IEEE Symposium on Computational Intelligence for Engineering Solutions (IEEE CIES)

Developments in Engineering are characterized by a growing complexity, which is balanced by an extensive utilization of computational resources. This complexity is not only a feature of engineering systems, processes and products, it is primarily a key attribute of the respective algorithms for analysis, control and decision-making to develop those engineering solutions. To cope with complexity in this broad spectrum of demands, Computational Intelligence is implemented increasingly in virtually all engineering disciplines. This emerging approach provides a basis for developments of a new quality.
This Symposium is focused on the utilization of Computational Intelligence in this context in the entire field of engineering. Examples concern the control of processes of various kinds and for various purposes, monitoring with sensors, smart sensing, system identification, decision-support and assistance systems, visualization methods, prediction schemes, the solution of classification problems, response surface approximations, the formulation of surrogate models, etc. The engineering application fields may comprise, for example, bioengineering with prostheses design and control, civil and mechanical engineering processes, systems and structures concerned with vehicles, aircraft or bridges, industrial and systems engineering with design and control of power systems, electrical and computer engineering with developments in robotics, etc. All kinds of approaches from the field of Computational Intelligence are welcome.
As a part of the Symposium special attention is paid to sustainable engineering solutions to address current and future challenges of environmental changes and uncertainty. This includes developments dealing with climate change, environmental processes, disaster warning and management, infrastructure security, lifecycle analysis and design, etc. Events, disasters and issues under consideration may be natural such as earthquakes or tsunamis, man-made such as human failure or terrorist attacks, or a combination thereof including secondary effects such as failures in nuclear power plants, which may be critical for systems, the environment and the society. Developments which include a comprehensive consideration of uncertainty and techniques of reliable computing are explicitly invited. These may involve probabilistic including Bayesian approaches, interval methods, fuzzy methods, imprecise probabilities and further concepts. In this context robust design is of particular interest with all its facets as a basic concept to develop sustainable engineering solutions.


  • Complex engineering systems, structures and processes
  • Intelligent analysis, control and decision-making
  • Management and processing of uncertainties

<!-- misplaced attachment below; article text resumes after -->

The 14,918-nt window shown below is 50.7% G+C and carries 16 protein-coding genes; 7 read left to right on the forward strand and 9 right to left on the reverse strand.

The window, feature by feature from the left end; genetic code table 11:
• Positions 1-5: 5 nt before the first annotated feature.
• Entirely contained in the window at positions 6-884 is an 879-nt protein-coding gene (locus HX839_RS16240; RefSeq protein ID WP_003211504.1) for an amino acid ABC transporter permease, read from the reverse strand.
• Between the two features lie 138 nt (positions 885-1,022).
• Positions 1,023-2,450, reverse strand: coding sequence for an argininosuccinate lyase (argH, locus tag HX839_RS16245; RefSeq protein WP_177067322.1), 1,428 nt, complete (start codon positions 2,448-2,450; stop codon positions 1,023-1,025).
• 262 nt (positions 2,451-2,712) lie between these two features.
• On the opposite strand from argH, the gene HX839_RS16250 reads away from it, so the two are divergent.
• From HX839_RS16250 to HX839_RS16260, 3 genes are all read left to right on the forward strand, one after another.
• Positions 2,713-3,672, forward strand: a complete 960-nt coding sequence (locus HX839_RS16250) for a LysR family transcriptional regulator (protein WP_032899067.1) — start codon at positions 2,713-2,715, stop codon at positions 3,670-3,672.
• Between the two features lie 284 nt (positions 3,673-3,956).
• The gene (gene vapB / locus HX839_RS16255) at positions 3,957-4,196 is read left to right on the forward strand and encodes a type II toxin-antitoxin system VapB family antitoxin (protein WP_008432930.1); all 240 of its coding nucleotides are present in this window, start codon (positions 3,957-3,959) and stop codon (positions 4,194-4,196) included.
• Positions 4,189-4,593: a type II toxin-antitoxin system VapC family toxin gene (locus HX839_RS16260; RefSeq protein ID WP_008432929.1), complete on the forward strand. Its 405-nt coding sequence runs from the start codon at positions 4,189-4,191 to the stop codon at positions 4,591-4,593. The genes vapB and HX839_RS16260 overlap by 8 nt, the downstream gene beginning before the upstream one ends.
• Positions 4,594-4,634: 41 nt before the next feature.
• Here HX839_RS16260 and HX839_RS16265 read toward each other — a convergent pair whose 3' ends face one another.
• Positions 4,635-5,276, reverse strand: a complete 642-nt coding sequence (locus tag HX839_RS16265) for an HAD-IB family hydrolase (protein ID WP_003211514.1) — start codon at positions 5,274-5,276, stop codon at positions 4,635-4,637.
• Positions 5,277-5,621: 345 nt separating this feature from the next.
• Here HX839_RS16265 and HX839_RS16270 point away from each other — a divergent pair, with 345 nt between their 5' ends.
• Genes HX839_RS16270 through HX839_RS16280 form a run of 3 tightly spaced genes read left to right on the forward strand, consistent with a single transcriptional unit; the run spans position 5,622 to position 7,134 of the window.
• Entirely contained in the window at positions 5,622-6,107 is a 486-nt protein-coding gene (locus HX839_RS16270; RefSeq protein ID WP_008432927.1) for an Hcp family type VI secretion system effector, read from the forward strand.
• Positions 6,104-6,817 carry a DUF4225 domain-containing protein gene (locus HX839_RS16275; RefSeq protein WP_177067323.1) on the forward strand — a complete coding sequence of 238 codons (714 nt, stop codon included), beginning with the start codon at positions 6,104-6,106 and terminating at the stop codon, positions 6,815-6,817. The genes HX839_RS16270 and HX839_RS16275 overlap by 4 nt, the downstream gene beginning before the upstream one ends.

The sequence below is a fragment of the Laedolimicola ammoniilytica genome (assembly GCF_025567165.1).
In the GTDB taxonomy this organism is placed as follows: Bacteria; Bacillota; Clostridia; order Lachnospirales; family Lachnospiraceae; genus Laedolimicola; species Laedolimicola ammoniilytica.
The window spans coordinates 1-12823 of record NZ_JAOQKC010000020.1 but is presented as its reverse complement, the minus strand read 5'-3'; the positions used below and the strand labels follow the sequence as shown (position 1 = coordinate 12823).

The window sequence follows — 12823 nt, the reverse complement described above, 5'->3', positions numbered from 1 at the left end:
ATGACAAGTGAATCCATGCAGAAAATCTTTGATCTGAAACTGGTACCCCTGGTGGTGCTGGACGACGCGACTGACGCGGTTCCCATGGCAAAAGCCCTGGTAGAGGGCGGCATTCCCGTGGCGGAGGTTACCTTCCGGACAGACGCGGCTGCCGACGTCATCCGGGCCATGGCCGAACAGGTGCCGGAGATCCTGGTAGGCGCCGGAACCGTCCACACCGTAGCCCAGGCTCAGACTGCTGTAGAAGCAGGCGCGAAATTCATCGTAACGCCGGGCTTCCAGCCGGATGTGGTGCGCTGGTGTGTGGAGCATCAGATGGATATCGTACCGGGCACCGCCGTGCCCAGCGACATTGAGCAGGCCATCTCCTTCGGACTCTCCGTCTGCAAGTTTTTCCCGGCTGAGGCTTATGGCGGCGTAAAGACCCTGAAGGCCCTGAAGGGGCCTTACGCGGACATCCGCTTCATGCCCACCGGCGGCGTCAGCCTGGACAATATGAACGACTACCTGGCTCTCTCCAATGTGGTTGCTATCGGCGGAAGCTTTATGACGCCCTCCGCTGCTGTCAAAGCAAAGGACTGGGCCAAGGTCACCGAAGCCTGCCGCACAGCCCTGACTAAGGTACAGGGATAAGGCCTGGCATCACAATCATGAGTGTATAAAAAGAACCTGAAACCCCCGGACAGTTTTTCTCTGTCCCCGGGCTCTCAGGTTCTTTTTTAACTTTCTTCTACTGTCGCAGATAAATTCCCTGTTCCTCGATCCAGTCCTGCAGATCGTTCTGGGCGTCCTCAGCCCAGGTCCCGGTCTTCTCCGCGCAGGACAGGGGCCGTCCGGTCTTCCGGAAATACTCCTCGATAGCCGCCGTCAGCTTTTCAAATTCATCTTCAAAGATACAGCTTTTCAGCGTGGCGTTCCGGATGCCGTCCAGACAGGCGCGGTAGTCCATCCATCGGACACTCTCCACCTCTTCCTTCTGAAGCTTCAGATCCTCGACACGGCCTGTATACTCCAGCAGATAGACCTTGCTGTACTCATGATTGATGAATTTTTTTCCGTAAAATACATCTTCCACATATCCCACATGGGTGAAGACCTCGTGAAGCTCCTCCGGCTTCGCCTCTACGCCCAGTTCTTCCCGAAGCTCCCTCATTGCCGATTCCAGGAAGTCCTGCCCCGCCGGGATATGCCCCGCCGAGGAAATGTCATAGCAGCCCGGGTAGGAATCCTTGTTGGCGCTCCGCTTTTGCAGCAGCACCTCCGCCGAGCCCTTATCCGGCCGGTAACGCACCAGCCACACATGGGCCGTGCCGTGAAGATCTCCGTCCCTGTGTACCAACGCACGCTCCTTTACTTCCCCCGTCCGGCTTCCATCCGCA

• Problem solution in uncertain and noisy environments
  • Reliable computing
  • Sustainable solutions
  • Infrastructure security
  • Climate change
  • Environmental processes
  • Disaster warning and management
  • Lifecycle analysis and design
  • Automotive systems
  • Monitoring
  • Smart sensing
  • System identification
  • Decision-support and assistance systems
  • Visualization methods
  • Prediction schemes
  • Classification methods, cluster analysis
  • Response surface approximations and surrogate models
  • Sensitivity analysis
  • Robust design, reliability-based design, performance-based design
  • Risk analysis, hazard analysis, risk and hazard mitigation
  • Optimization methods, evolutionary concepts
  • Probabilistic and statistical methods
  • Simulation methods, Monte-Carlo and quasi Monte-Carlo
  • Bayesian approaches / networks
  • Artificial Neural Networks
  • Imprecise probabilities
  • Evidence theory
  • p-box approach
  • Fuzzy probability theory
  • Interval methods
  • Fuzzy methods
  • Convex modeling
  • Information gap theory

Symposium Chairs

  • Michael Beer
    Leibniz University Hannover, Germany
  • Vladik Kreinovich
    University of Texas at El Paso, USA
  • Rudolf Kruse
    Otto-von-Guericke University, Germany

Programme Committee

  • Christian Borgelt, European Centre for Soft Computing, Spain
  • Oscar Castillo, Tijuana Institute of Technology, Mexico
  • Jianbing Chen, Tongji University, China
  • Ning Chen, Hunan University, China
  • Ke Feng, University of British Columbia, Canada
  • Hitoshi Furuta, Kansai University, Japan
  • Wolfgang Graf, Dresden University of Technology, Germany
  • Valentin Ivanov, Ilmenau University of Technology, Germany
  • Lambros S. Katafygiotis, The Hong Kong University of Science & Technology, Hong Kong, China
  • Kevin S.C. Kuang, National University of Singapore, Singapore
  • Jie Li, Tongji University, China
  • Tenreiro Machado, Polytechnic Institute of Porto, Portugal
  • Ralf Mikut, University of Karlsruhe, Germany
  • Sanaz Mostaghim, University of Magdeburg, Germany
  • Detlef Nauck, British Telecom, UK
  • Thomas Runkler, Siemens AG, Germany
  • Tai Kang, Nanyang Technological University, Singapore
  • Marcos Valdebenito, Technical University of Dortmund, Germany
  • Edoardo Patelli, University of Strathclyde, UK
  • Pengfei Wei, Northewestern Polytechnical University, China
  • Enrico Zio, Polytechnic of Milan, Italy
  • Catherine Huang, Google, USA